The PEOPLE of the State of New York, Respondent, v. Vincent BROWN, Defendant-Appellant.
Judgment, Supreme Court, Bronx County (Phylis Skloot Bamberger, J.), rendered February 28, 1995, convicting defendant, after a jury trial, of robbery in the first degree, assault in the second degree and attempted assault in the first degree, and sentencing him, as a persistent violent felony offender, to concurrent terms of 20 years to life, unanimously affirmed.
The verdict was supported by legally sufficient evidence and was not against the weight of the evidence. Credibility issues were properly presented to the jury and we see no reason to disturb its determinations.
The court properly exercised its discretion in denying defendant's request for a fourth attorney to be assigned to represent him since he failed to establish good cause for a substitution (see, People v. Sides, 75 N.Y.2d 822, 552 N.Y.S.2d 555, 551 N.E.2d 1233). Defendant's groundless lack of confidence in, and hostility toward, his attorney did not require substitution (see, People v. Medina, 44 N.Y.2d 199, 404 N.Y.S.2d 588, 375 N.E.2d 768). Moreover, the record supports the conclusion that his request was made merely for purposes of delay. Since defendant failed to raise his ineffective assistance of counsel claims via a CPL 440.10 motion, his claims are not reviewable on direct appeal because they are based on facts dehors the record and counsel has had no opportunity to explain his trial tactics (see, People v. Love, 57 N.Y.2d 998, 457 N.Y.S.2d 238, 443 N.E.2d 486). Based on the existing record, we conclude that counsel provided meaningful representation (People v. Benevento, 91 N.Y.2d 708, 674 N.Y.S.2d 629, 697 N.E.2d 584).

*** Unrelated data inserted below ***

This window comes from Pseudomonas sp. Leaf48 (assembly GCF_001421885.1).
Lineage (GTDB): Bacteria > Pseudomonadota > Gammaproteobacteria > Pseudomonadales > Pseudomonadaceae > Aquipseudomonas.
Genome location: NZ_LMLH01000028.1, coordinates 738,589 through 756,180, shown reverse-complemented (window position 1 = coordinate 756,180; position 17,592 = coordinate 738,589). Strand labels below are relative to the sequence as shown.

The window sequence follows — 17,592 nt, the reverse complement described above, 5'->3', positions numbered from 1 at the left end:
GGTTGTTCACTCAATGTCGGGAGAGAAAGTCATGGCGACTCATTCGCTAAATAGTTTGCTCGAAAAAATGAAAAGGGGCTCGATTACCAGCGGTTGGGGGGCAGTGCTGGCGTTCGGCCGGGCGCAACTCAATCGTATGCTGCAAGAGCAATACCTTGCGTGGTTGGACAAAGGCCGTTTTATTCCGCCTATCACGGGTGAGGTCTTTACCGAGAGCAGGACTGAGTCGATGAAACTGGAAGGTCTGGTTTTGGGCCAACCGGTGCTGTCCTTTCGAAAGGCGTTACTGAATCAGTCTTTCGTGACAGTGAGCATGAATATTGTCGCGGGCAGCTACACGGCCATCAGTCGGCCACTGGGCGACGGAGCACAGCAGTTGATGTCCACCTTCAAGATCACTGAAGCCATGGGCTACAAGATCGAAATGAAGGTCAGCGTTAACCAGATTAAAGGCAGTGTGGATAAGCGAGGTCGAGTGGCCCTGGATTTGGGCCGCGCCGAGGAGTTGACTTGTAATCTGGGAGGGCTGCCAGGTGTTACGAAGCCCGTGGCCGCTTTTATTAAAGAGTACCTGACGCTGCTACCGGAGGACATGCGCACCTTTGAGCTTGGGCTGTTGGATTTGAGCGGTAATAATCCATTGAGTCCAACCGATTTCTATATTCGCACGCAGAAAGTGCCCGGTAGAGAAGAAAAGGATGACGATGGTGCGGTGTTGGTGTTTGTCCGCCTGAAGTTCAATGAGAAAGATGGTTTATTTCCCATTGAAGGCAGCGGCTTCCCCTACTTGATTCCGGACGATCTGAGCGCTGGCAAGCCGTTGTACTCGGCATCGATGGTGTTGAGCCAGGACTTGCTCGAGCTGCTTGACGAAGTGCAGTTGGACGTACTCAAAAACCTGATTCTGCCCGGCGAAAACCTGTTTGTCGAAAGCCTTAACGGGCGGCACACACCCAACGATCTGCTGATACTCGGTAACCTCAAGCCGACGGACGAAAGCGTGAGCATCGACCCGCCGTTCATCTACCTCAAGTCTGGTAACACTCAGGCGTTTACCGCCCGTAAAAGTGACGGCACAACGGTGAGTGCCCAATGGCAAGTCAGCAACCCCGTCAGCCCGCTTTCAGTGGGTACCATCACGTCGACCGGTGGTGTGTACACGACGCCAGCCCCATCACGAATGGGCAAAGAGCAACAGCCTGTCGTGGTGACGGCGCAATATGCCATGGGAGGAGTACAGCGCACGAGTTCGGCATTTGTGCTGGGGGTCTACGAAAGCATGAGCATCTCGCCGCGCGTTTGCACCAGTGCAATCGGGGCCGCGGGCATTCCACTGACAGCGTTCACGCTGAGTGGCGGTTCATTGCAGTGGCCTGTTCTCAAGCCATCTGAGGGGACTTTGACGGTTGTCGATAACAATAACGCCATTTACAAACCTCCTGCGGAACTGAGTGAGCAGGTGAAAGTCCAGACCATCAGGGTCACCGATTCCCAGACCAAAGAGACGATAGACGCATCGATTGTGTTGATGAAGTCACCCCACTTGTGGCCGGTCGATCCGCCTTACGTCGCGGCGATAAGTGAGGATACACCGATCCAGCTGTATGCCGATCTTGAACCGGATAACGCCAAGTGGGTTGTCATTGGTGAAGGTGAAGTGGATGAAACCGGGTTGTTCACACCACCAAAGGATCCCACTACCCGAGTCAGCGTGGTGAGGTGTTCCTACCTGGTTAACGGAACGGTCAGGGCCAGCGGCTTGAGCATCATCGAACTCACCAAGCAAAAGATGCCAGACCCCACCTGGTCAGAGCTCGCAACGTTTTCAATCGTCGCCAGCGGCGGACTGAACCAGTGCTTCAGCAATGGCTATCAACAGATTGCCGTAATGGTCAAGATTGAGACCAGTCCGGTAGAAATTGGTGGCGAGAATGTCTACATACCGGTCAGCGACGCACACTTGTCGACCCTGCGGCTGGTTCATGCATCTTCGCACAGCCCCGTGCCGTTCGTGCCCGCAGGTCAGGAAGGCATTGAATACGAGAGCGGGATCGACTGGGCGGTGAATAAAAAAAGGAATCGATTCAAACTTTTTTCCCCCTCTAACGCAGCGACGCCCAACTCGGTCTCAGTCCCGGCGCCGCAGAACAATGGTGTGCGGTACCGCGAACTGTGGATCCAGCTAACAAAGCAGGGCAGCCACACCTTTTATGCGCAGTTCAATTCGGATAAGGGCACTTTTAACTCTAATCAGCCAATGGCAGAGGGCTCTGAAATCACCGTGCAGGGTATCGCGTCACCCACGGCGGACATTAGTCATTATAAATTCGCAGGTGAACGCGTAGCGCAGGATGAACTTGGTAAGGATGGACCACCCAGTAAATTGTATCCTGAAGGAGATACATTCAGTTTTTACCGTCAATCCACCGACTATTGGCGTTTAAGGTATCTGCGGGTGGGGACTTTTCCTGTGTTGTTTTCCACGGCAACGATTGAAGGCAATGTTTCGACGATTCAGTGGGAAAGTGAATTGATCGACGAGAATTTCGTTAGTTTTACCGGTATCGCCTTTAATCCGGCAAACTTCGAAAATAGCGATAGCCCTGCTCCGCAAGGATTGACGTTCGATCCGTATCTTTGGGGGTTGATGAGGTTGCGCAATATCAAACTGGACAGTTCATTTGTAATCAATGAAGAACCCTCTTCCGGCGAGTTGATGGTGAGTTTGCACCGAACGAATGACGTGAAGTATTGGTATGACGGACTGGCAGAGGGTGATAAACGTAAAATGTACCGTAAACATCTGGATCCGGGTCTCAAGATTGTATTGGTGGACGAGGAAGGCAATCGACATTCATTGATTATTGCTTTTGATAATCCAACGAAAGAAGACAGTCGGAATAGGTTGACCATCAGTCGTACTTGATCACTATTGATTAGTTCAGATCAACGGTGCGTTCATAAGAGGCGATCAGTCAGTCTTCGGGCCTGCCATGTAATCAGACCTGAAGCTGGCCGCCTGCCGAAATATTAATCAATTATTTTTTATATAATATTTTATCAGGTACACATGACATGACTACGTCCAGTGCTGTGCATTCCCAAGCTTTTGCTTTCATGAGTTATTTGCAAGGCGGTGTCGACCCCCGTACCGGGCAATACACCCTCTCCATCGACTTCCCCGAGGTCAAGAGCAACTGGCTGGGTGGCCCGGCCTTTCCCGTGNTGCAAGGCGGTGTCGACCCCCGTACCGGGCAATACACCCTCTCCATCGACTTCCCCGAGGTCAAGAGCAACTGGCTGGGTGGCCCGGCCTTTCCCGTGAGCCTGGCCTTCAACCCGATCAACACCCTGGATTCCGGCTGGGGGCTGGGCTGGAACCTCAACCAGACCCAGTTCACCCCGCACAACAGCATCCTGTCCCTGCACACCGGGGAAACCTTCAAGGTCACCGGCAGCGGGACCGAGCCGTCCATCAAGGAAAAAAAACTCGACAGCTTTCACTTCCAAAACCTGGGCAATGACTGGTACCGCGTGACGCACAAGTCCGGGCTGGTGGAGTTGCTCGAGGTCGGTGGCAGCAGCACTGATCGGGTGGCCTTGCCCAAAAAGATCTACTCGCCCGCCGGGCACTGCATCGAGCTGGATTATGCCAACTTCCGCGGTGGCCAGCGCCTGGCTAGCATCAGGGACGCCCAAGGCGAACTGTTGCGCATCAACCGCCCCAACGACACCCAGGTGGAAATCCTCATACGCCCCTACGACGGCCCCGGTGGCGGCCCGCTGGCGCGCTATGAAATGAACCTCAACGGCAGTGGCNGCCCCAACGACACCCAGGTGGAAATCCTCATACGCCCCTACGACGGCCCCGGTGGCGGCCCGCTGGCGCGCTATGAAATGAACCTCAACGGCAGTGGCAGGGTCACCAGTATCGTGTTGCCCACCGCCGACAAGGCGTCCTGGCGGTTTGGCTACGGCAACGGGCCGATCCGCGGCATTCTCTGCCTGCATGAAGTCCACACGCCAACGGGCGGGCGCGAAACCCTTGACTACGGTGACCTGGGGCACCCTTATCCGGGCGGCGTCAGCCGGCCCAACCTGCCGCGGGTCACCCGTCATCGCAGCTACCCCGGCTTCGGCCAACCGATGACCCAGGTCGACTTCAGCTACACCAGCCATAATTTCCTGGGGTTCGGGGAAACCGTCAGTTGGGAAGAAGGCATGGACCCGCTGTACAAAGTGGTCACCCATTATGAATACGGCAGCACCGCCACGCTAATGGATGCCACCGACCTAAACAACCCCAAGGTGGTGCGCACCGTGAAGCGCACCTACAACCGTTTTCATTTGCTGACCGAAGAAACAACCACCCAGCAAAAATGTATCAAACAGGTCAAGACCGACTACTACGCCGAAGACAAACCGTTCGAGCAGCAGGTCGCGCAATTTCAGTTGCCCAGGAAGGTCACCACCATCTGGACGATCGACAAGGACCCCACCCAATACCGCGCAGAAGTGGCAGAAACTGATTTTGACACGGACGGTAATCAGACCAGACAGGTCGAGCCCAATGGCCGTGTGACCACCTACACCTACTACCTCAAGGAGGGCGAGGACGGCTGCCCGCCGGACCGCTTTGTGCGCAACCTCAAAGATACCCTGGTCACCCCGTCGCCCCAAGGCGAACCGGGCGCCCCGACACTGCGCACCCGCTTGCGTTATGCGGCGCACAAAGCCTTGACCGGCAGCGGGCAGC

Statements made by defendant to the complainant during the incident to the effect that he had previously stabbed his former girlfriend were properly admitted to show the complainant's state of mind and to enhance the jury's understanding of the crime, after defendant opened the door to such testimony by placing in issue the complainant's conduct and state of mind immediately prior to the attack (see, People v. Steinberg, 170 A.D.2d 50, 72-74, 573 N.Y.S.2d 965, affd. 79 N.Y.2d 673, 584 N.Y.S.2d 770, 595 N.E.2d 845). Any possible prejudice to defendant was eliminated by the court's appropriate limiting instructions.